7) Create a new file based database and connect to it:

conn <- dbConnect(drv,"jdbc:h2:~/testdb"smilie

This creates a connection to a database associated with the URL "jdbc:h2:~/testdb". By H2 conventions the database is implemented in a couple of files in the directory "~" (home in OSX and Linux) starting with the prefix "testdb". In my case I see the files testdb.h2.db , testdb.trace.db (and a testdb.lock.db while I have an active connection).

smilie Create a table in the database using SQL from R and insert some data:

dbSendUpdate(conn,
"CREATE TABLE example_table ( statusId int, name varchar(125) )")
dbSendUpdate(conn,
"INSERT INTO example_table VALUES (1,'Joe')")
dbSendUpdate(conn,
"INSERT INTO example_table VALUES (2,'Fred')")


9) Read the data

dbGetQuery(conn,"SELECT * FROM example_table")

10) Close the connection.

dbDisconnect(conn)

11) Exit R.

12) Just for fun, restart R and see that the data persisted in the files (must be working in same directory for paths to work):

library('RJDBC')
drv <- JDBC("org.h2.Driver","h2-1.3.176.jar",identifier.quote="'"smilie
conn <- dbConnect(drv,"jdbc:h2:~/testdb"smilie
dbGetQuery(conn,"SELECT * FROM example_table")

13) Disconnect and exit R

dbDisconnect(conn)


This is just a tiny example. To do more you need to read up at least SQL, DBI http://cran.r-project.org/web/packages/DBI/DBI.pdf , and RJDBC http://cran.r-project.org/web/packages/RJDBC/RJDBC.pdf .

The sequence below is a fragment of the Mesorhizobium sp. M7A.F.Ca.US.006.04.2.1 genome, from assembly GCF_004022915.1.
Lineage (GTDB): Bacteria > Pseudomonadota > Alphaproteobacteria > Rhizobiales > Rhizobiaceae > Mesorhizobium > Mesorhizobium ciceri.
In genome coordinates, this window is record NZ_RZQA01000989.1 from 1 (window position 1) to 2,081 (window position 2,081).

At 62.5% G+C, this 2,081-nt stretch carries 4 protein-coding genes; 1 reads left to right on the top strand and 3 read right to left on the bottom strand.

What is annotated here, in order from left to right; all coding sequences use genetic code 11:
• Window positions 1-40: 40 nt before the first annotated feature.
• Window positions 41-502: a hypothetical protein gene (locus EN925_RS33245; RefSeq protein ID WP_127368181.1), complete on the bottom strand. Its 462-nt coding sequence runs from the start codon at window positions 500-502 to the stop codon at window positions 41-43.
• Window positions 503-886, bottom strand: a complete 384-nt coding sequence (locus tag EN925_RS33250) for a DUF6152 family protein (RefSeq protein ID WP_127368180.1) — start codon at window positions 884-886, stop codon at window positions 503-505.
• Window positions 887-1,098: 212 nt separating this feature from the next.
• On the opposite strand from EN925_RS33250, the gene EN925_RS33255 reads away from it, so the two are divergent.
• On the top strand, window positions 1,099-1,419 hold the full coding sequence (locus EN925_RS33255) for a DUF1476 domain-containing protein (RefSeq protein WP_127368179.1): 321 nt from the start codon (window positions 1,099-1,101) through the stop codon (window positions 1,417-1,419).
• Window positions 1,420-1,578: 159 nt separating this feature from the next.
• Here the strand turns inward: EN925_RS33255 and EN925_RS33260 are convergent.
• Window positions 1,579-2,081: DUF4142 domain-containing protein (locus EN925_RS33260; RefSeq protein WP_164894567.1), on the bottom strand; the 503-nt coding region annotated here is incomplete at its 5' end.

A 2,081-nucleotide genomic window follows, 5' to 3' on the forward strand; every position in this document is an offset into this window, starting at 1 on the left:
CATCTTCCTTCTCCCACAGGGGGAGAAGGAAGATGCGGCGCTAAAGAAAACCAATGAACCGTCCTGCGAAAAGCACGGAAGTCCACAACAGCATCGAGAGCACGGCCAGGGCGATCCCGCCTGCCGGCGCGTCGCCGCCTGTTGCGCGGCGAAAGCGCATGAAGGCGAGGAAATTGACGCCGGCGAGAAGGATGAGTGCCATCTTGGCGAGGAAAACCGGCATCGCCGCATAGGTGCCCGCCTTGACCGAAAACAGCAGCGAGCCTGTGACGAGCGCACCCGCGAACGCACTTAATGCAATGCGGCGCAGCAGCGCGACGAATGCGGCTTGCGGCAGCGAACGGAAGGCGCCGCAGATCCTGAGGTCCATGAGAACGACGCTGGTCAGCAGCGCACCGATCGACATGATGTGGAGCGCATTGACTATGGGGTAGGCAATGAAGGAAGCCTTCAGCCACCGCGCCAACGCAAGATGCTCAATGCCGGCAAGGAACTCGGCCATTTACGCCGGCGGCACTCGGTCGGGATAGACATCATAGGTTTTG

If you want to connect to somebody else's pre-existing database they have to:
1) Supply you with a jar containing the JDBC driver code (that is why we are using RJDBC, lots of databases have JDBC drivers).
2) Show you how to form the URL for the dbConnect() command (the URL has some standard syntax, but what goes into the fields is very idiosyncratic per-database). The idea is that a connection URL is again a JDBC concept (not an R concept) so even a non-R person may be able to help.
kaveht (3) [Avatar] Offline
#5
Re: How do I set up the H2 database?
Thanks for the reply. Your explanation was very clear and I could follow it. At the end, I couldn't get SQL Screwdriver to work - so I had to learn PostgreSQL - now I am back on track. smilie
john.mount (79) [Avatar] Offline
#6
Re: How do I set up the H2 database?
You are very welcome. It is a lot of things to set up at once, so if you have a DB and browser that work for you- then that is even better. And PostgreSQL is a great database (one you are likely to encounter in production).
john.mount (79) [Avatar] Offline
#7
Re: How do I set up the H2 database?
Another option: SQLite (uses DBI bindings but avoids RJDBC/Java complications).

If you want to use Python for the write steps you can do as below (only showing Python to get an extra example of cross-language interoperability, you can work this entire example in R). Write steps in Python (from https://docs.python.org/3.1/library/sqlite3.html):

import sqlite3
conn = sqlite3.connect('example.db')
c = conn.cursor()
c.execute("CREATE TABLE stocks (date text, trans text, symbol text, qty real, price real)")
c.execute("INSERT INTO stocks VALUES ('2006-01-05','BUY','RHAT',100,35.14)")
conn.commit()
conn.close()

(alternate: write steps in R:
library('RSQLite')
drv <- dbDriver("SQLite"smilie
conn <- dbConnect(drv, dbname = 'example.db')
dbSendQuery(conn,
"CREATE TABLE stocks (date text, trans text, symbol text, qty real, price real)")
dbSendQuery(conn,
"INSERT INTO stocks VALUES ('2006-01-05','BUY','RHAT',100,35.14)")
dbDisconnect(conn)
)



Read steps in R (in the same directory you did the Python work, see getwd(), setwd()):

library('RSQLite')
drv <- dbDriver("SQLite"smilie
conn <- dbConnect(drv, dbname = 'example.db')
print(dbGetQuery(conn,'select * from stocks'))
dbDisconnect(conn)